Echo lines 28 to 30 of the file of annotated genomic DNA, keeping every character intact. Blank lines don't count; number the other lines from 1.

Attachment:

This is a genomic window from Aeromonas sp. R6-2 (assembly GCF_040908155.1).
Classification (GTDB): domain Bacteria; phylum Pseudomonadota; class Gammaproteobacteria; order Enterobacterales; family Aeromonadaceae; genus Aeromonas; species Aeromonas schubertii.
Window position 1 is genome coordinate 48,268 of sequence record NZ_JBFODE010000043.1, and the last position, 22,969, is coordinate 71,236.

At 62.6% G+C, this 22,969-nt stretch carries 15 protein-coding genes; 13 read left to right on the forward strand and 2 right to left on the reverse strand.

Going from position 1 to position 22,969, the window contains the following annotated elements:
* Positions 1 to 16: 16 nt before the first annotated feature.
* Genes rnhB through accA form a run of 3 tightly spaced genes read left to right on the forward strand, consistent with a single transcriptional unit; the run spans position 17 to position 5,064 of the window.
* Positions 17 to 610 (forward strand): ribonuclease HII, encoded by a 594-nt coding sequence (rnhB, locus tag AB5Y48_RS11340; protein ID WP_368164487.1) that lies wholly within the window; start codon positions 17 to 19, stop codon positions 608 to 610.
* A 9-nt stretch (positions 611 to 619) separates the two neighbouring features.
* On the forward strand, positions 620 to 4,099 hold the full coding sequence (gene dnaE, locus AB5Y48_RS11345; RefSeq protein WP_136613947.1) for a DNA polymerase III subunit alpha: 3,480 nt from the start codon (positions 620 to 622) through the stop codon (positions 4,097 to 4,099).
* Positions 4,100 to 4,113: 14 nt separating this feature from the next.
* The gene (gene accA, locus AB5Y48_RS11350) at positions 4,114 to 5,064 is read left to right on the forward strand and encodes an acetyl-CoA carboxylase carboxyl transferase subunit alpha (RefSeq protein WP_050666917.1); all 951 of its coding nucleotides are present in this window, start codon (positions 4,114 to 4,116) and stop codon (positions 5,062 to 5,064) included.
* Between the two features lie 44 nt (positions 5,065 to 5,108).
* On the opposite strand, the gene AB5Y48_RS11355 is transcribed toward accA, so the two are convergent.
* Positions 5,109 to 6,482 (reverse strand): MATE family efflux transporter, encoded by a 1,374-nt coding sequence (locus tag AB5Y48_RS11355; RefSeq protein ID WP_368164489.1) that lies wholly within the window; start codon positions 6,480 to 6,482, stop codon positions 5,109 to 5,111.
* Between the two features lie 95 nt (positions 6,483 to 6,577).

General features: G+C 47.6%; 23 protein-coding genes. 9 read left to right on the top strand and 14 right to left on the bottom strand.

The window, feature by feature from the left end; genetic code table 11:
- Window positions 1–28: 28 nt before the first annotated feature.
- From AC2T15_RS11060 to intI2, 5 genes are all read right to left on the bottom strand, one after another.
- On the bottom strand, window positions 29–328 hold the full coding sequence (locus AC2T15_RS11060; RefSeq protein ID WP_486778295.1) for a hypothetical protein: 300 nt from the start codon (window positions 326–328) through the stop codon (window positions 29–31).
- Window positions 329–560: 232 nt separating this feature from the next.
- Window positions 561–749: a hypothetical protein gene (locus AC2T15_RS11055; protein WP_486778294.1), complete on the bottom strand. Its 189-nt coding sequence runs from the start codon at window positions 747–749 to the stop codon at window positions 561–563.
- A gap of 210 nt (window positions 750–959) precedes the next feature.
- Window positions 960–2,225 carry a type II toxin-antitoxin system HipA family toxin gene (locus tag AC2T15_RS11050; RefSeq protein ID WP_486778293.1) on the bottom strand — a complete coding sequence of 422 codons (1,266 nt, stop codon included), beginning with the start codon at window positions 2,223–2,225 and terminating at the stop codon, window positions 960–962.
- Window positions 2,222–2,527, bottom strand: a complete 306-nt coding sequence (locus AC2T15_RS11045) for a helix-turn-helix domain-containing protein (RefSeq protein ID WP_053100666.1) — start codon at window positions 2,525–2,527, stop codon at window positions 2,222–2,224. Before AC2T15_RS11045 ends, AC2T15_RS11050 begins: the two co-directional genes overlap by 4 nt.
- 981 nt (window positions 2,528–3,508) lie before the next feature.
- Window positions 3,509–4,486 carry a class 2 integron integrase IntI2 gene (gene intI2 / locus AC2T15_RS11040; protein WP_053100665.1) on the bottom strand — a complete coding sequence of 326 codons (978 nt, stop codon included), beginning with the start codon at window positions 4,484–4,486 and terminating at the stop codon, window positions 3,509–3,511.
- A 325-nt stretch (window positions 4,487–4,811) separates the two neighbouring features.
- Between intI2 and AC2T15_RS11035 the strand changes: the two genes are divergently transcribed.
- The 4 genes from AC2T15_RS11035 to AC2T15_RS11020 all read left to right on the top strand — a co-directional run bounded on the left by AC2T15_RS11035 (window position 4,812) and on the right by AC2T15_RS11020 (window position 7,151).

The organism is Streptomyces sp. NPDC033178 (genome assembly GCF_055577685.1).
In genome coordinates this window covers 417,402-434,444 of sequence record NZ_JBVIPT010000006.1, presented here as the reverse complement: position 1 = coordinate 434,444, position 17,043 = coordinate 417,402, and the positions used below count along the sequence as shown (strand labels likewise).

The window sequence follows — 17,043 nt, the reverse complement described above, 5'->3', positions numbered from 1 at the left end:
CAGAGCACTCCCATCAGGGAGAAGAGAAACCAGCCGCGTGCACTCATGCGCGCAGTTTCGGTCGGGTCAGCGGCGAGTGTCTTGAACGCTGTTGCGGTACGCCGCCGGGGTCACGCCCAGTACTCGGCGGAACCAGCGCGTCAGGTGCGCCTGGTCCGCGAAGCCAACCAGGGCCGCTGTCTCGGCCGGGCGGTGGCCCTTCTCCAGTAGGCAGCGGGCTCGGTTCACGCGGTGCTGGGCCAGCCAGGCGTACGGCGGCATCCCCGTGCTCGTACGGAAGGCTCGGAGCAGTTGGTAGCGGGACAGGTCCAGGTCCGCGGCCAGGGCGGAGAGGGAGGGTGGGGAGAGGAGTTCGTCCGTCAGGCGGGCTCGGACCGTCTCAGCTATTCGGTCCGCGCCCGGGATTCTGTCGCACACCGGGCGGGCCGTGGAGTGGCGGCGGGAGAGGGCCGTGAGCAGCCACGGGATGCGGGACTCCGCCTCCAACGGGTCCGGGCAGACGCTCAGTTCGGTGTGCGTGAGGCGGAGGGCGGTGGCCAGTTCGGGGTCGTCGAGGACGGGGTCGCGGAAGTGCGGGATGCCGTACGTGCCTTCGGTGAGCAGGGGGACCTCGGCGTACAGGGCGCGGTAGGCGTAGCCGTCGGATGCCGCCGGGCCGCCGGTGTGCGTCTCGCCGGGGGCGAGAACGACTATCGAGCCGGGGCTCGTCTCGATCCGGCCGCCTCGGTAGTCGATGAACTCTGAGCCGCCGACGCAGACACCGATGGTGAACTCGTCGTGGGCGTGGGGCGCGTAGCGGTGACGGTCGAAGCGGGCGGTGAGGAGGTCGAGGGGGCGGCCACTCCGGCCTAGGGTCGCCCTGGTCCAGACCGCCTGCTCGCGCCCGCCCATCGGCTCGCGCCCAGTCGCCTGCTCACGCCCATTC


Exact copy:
- Window positions 3,509–4,486 carry a class 2 integron integrase IntI2 gene (gene intI2 / locus AC2T15_RS11040; protein WP_053100665.1) on the bottom strand — a complete coding sequence of 326 codons (978 nt, stop codon included), beginning with the start codon at window positions 4,484–4,486 and terminating at the stop codon, window positions 3,509–3,511.
- A 325-nt stretch (window positions 4,487–4,811) separates the two neighbouring features.
- Between intI2 and AC2T15_RS11035 the strand changes: the two genes are divergently transcribed.